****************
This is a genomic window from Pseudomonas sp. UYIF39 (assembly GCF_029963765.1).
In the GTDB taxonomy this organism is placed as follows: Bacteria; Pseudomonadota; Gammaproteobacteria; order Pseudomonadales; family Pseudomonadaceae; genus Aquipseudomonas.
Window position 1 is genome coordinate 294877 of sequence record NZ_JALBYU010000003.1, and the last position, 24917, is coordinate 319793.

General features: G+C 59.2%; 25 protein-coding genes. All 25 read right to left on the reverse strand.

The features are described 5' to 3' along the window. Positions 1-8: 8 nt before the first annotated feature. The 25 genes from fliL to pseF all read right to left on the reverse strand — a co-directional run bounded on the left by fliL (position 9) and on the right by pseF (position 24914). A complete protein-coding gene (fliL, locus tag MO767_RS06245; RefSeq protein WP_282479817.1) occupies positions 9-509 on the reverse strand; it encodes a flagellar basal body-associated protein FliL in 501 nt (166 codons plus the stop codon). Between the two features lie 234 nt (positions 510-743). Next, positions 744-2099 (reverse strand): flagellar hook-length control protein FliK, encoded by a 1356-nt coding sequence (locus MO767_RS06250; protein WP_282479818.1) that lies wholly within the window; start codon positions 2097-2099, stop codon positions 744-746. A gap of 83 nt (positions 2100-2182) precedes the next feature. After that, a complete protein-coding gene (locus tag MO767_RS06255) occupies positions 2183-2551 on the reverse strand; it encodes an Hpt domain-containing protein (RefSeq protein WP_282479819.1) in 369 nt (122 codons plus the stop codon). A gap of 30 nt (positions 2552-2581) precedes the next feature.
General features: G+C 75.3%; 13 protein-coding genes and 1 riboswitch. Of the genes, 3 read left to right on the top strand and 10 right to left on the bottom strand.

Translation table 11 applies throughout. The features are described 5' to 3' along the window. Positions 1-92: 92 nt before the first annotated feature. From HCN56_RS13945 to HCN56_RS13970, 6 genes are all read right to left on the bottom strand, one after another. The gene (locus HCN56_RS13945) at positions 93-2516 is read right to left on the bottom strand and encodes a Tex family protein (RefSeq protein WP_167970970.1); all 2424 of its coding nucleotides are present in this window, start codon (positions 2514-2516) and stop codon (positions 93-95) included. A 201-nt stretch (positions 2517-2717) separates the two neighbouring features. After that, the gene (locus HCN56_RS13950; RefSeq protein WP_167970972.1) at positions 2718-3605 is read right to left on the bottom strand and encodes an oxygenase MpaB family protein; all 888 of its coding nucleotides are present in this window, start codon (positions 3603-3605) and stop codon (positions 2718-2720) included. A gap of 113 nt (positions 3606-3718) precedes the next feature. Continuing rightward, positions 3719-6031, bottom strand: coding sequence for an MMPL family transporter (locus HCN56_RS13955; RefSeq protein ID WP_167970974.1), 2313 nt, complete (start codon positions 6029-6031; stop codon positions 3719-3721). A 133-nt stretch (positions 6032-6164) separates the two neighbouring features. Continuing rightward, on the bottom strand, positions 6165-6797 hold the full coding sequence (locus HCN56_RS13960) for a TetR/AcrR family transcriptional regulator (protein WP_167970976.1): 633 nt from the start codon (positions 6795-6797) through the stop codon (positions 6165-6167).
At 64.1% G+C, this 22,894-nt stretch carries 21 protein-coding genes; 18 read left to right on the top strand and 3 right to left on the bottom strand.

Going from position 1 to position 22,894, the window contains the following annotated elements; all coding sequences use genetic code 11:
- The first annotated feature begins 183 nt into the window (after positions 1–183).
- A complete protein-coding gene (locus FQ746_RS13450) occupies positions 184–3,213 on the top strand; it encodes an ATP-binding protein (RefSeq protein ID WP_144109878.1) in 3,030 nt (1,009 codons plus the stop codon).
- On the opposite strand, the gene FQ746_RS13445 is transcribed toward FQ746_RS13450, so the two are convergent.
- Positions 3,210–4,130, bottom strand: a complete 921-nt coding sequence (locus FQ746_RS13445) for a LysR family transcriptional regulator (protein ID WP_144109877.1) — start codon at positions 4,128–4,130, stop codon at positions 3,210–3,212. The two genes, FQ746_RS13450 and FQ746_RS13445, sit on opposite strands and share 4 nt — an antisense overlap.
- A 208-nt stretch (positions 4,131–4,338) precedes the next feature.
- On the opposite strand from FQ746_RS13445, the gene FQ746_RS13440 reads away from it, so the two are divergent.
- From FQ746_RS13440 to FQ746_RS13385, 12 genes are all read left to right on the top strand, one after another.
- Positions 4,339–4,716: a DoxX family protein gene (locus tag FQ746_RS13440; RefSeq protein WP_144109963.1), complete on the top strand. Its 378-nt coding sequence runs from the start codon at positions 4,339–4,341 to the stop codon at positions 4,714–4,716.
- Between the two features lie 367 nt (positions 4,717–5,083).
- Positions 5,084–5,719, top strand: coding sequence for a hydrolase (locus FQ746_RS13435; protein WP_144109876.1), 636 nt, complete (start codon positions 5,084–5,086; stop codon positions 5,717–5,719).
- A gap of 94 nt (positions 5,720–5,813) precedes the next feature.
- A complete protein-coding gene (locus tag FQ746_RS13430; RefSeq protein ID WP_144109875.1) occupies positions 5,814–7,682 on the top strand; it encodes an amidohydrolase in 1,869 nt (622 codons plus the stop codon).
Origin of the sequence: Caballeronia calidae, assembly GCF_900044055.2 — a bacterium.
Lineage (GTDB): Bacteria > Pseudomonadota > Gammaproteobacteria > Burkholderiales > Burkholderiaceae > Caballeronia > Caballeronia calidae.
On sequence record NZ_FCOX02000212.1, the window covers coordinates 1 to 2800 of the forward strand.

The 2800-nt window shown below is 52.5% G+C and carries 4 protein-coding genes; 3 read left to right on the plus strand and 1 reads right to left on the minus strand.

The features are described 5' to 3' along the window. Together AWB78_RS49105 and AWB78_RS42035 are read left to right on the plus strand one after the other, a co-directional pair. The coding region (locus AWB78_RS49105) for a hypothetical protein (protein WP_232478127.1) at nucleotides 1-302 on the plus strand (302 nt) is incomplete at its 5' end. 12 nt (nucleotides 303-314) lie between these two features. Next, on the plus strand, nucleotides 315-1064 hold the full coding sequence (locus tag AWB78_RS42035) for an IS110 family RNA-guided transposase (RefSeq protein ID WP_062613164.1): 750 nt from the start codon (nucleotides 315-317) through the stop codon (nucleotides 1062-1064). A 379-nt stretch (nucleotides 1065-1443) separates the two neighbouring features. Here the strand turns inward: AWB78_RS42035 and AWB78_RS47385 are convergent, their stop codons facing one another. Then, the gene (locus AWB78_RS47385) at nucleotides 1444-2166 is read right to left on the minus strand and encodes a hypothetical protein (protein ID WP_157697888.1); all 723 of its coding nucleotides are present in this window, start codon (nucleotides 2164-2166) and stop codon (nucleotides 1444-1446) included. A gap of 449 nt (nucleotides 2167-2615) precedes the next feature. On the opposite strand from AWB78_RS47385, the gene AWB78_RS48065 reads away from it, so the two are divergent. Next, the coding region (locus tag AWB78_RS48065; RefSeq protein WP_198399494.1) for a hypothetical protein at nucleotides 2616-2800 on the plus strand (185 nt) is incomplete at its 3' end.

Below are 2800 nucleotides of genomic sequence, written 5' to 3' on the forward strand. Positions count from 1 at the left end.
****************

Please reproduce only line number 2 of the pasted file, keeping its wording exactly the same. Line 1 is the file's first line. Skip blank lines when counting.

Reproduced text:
In the GTDB taxonomy this organism is placed as follows: Bacteria; Pseudomonadota; Gammaproteobacteria; order Pseudomonadales; family Pseudomonadaceae; genus Aquipseudomonas.